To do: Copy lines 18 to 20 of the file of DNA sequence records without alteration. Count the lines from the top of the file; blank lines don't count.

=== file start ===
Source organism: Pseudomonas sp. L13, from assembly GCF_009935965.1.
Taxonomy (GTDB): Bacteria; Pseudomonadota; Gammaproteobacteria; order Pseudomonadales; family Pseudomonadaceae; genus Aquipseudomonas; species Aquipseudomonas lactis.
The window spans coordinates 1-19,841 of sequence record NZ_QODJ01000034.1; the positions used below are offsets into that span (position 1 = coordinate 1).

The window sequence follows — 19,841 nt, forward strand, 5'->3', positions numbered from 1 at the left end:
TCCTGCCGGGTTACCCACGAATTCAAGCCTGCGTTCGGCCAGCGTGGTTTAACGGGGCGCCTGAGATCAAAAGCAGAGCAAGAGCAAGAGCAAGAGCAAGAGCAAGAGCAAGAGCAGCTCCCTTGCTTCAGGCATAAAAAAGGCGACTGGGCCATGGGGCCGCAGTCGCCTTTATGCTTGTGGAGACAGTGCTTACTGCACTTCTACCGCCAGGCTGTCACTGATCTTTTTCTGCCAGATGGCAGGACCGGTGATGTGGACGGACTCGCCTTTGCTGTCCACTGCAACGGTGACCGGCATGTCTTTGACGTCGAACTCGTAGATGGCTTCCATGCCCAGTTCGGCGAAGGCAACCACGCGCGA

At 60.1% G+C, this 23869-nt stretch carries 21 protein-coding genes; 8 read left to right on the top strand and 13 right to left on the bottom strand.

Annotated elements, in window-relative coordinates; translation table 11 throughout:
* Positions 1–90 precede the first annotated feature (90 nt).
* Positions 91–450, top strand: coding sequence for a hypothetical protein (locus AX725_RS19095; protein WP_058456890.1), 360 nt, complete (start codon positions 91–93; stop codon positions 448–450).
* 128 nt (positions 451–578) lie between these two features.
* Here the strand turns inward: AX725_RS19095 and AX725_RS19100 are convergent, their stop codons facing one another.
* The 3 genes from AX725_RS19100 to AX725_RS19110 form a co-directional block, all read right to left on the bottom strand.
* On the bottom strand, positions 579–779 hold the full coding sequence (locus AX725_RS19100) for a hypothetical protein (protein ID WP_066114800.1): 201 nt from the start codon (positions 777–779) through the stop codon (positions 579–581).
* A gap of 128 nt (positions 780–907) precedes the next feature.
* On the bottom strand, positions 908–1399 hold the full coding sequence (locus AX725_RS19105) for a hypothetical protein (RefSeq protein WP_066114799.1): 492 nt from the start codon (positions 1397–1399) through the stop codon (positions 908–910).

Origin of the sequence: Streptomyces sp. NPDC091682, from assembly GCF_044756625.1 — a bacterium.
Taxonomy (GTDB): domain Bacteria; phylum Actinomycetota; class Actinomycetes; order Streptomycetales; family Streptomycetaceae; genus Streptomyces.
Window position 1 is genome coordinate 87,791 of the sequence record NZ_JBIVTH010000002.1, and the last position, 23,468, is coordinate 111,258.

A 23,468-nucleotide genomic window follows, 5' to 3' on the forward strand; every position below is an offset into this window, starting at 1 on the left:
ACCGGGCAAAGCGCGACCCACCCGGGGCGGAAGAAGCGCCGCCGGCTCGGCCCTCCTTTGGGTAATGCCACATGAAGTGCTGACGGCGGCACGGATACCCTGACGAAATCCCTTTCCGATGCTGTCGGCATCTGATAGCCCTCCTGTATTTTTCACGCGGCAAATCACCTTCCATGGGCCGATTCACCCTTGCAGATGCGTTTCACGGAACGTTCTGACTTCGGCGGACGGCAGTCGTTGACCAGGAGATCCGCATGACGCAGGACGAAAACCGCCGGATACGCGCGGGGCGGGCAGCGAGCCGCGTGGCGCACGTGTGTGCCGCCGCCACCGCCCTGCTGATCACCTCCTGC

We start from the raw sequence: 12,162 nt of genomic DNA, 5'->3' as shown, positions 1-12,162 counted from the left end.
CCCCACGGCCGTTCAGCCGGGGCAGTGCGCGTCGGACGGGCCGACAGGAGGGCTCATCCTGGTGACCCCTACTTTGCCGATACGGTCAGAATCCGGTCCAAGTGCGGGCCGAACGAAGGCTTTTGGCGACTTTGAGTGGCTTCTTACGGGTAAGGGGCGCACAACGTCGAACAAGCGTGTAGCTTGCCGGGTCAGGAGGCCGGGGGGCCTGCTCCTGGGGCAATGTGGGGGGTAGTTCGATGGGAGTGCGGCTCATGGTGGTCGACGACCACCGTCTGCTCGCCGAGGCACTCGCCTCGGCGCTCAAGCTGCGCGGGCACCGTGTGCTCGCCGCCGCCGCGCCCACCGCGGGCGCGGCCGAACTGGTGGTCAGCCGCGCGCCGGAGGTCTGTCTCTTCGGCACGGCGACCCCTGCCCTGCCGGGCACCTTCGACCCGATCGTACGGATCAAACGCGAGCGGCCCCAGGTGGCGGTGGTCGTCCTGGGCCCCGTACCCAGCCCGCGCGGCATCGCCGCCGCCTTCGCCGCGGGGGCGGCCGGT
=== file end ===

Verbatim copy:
Window position 1 is genome coordinate 87,791 of the sequence record NZ_JBIVTH010000002.1, and the last position, 23,468, is coordinate 111,258.

A 23,468-nucleotide genomic window follows, 5' to 3' on the forward strand; every position below is an offset into this window, starting at 1 on the left:
ACCGGGCAAAGCGCGACCCACCCGGGGCGGAAGAAGCGCCGCCGGCTCGGCCCTCCTTTGGGTAATGCCACATGAAGTGCTGACGGCGGCACGGATACCCTGACGAAATCCCTTTCCGATGCTGTCGGCATCTGATAGCCCTCCTGTATTTTTCACGCGGCAAATCACCTTCCATGGGCCGATTCACCCTTGCAGATGCGTTTCACGGAACGTTCTGACTTCGGCGGACGGCAGTCGTTGACCAGGAGATCCGCATGACGCAGGACGAAAACCGCCGGATACGCGCGGGGCGGGCAGCGAGCCGCGTGGCGCACGTGTGTGCCGCCGCCACCGCCCTGCTGATCACCTCCTGC